I love spy novels and this is one first-rate. Detailed trade craft, fascinating economically-developed characters, suspense, intrigue, courage, the works. I couldn't stop listening. George Guidall's reading is perfect: unhurried, slightly understated, and with distinctive voices for the different characters. As a benchmark to see if your taste lines up with mine, I love John Le Carre (especially early John Le Carre) and have no time whatsoever for the likes of Henning Mankell.
I think that the story might be easier to follow if read instead of listened to, but it was still highly entertaining. The narrator is very good at switching between French, Spanish, Russian, and English characters. Its almost like Dickens the way all the characters come together. I definitely recommend it.
The book is similar to an epic, whereas the main character travels al over the world. From Bulgaria, to Russia, to Spain, to France, to Switzerland, to Czechoslovakia, and so on. It gives an idea of life before and during WWII.
The book has tons of unneeded character development. For example it takes a half hour or so to develop three characters, giving historical background and logging years of conversations in the village bar, to have then both arrested and hanged in the very next paragraph, all to no avail. Also, there are so many characters with similar Eastern European names, it was very difficult to keep them all straight.
In the end, I'm glad I read the book, but this won't be one that I'll remember for very long.
Definitely his best book, Polish Officer comes in second. A spy novel is supposed to be complicated, some of the other reviewers should be reading Dan Brown rather than Alan Furst.
One of the best. A story with a great sense of place and time. Memorable characters with even the relatively minor characters being deftly drawn. Beautifully performed as well.
Eric Ambler's Cause for Alarm, it has the same atmosphere of good people initially dimly aware of gathering evil coming to terms with their destiny being ordained by forces of evil on all sides.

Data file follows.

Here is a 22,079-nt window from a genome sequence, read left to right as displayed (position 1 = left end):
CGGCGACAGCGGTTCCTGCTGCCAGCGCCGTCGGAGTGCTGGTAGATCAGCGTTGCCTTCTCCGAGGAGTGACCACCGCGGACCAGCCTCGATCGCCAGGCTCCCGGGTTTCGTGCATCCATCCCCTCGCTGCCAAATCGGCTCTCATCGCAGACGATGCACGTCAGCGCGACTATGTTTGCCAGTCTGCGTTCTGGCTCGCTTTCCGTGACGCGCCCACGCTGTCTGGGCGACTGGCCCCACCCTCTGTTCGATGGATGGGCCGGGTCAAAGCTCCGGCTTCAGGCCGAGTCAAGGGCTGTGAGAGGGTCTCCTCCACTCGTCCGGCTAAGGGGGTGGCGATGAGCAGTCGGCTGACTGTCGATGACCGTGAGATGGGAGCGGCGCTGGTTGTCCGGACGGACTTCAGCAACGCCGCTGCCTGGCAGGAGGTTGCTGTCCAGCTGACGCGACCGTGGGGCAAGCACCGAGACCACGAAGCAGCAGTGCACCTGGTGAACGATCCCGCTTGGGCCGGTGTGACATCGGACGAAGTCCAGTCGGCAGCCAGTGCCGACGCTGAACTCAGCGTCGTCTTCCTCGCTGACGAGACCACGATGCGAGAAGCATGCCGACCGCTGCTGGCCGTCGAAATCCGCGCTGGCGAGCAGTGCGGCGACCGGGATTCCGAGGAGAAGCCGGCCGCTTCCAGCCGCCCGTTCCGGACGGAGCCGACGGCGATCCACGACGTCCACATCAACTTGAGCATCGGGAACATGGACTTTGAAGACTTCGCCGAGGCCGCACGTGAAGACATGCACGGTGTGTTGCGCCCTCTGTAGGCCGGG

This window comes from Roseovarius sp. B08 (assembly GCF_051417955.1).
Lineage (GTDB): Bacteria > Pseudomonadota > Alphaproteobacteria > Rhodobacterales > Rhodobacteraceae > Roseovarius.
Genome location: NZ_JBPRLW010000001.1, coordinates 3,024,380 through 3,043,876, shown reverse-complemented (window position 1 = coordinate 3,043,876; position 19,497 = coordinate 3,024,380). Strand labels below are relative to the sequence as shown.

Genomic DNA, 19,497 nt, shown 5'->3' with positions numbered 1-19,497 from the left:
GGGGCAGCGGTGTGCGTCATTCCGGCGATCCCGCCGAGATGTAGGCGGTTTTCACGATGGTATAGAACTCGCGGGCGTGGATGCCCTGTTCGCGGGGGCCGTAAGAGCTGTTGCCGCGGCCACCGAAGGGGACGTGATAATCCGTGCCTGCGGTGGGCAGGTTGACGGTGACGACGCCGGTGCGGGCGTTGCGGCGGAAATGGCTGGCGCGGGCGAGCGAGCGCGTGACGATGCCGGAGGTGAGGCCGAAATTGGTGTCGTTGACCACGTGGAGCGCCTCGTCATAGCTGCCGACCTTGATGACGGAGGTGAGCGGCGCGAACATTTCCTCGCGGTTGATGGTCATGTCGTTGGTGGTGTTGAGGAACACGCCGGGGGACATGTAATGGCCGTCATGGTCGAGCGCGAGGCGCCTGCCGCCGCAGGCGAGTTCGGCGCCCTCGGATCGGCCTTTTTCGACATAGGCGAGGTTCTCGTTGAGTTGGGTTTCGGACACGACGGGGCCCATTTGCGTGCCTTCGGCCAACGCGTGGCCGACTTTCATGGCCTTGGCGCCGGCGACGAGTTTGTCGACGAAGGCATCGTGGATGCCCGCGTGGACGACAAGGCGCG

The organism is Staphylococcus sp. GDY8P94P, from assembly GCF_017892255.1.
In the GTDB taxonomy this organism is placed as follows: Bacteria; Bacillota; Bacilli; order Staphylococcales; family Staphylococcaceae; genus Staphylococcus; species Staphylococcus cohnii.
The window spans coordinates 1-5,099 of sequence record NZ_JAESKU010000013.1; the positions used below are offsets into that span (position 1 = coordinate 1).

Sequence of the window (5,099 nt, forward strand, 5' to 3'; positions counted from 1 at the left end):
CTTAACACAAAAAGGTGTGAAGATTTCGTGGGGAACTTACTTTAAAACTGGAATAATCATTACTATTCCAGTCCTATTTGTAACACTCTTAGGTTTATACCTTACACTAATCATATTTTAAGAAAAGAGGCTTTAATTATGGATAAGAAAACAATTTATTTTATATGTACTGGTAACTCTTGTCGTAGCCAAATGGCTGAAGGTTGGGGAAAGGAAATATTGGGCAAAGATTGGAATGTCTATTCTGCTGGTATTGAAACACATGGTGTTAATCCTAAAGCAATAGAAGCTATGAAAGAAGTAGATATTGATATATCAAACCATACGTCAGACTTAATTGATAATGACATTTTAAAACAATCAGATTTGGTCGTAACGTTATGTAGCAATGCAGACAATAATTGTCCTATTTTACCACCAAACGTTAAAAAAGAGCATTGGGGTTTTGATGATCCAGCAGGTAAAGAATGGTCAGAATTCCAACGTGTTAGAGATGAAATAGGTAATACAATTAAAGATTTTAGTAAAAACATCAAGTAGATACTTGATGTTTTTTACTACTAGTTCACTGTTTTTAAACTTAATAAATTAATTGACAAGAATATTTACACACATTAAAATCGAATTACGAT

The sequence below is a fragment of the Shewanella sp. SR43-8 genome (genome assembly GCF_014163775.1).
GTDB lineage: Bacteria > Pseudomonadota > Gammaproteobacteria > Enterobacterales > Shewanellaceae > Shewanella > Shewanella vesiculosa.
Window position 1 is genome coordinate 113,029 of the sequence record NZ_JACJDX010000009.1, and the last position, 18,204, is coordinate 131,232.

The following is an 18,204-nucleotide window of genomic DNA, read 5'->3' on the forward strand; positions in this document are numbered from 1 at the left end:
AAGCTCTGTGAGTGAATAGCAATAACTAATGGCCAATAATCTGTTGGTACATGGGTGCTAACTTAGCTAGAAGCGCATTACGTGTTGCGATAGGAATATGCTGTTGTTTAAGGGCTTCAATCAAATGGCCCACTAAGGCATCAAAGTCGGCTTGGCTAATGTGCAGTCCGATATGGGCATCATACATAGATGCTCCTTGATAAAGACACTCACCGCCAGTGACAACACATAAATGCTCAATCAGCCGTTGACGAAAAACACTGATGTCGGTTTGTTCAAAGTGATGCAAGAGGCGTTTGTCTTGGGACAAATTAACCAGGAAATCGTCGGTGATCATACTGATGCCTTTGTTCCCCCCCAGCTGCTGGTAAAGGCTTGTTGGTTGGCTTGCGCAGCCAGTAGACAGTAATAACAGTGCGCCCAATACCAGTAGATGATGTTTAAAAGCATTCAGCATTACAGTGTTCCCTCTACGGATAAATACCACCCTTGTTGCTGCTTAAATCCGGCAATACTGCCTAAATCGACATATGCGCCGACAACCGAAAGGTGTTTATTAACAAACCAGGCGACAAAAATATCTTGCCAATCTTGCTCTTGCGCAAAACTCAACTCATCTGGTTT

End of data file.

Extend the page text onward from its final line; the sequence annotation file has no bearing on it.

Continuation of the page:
As good, if not better than his performance in the World at Night. He is truly the voice of Alan Furst.
No, each part needs to be relished, absorbed and the next keenly anticipated.
The second book in the series doesn't appear to be available would love to download it.
Historical intrigue lovestory
George Guidall is simply the best narrator I know of. He gives you a real sense of familiarity with the characters, whether male or female, Wyoming sheriff, Cheyene Indian, Czech woman patriot, or Bulgarian spy. He provides a real sense of the feeling behind the words. He brings every character to life!
Historically interesting well written a little slow at times bogged down in details but overall story was good and gave an emotional sense of the tragedy of Eastern Europe during WWII
I will listen to Night Soldiers again because it is rich in mood and detail. The characters, their circumstances amd motivations are complex. The story placement and structure are different and I came away thinking I had gained a new perspective on a period which in many ways seems well known. Any book that can do that deserves the highest accolades.
It covers periods, peoples and places that are not very familiar and canvasses complex emotions and motivations. Very interesting and very moving. Also the author reveals a wry sense of humour which surfaces occasionally to season the plot. The book makes you ask the question: what would you do in these circumstances?
Guidall is fantastic. His pronunciation and deep understanding of the characters lifts a great book to a higher level. His range is extraordinary - from Russian commisars, Spanish peasants to English aristocrats. Guidall really adds something. I wouldn't have enjoyed the book as much without his performance.
Trust no one, stay alive.
This was my first Alan Furst novel. I got on to him after seeing the TV series of Spies of Warsaw. I have since listened to The World at Night which I also enjoyed and will next listen to Red Gold. He is a great author.
I downloaded this book as a fan of historical fiction, mysteries, as well as military history. Based on the synopsis of the book and other audible readers' reviews, this book should have fed each of my vices.
What I received was a painfully slow story full of under-developed characters and mind numbing, meaningless descriptions. I did, however, find a wonderful use for Night Soldiers; a sleep aid.
To be fair to this book, I had just finished Woud's "War and Remembrance" and so there are very few books that could even come close to the power. However, my opinion doesn't change when I think of it relative to some other fiction (historical fiction) I've read. It's an OK story. It's well told and it takes place (at least in part) in a part of the world (Bulgaria) with which I am less familiar. But it didn't really grip me. When it ended, I had to listen to the last two chapters again to be sure I hadn't spaced out and missed anything. It's the first Furst novel I've read and I'm not rushing to add others. I do like Guidall in general.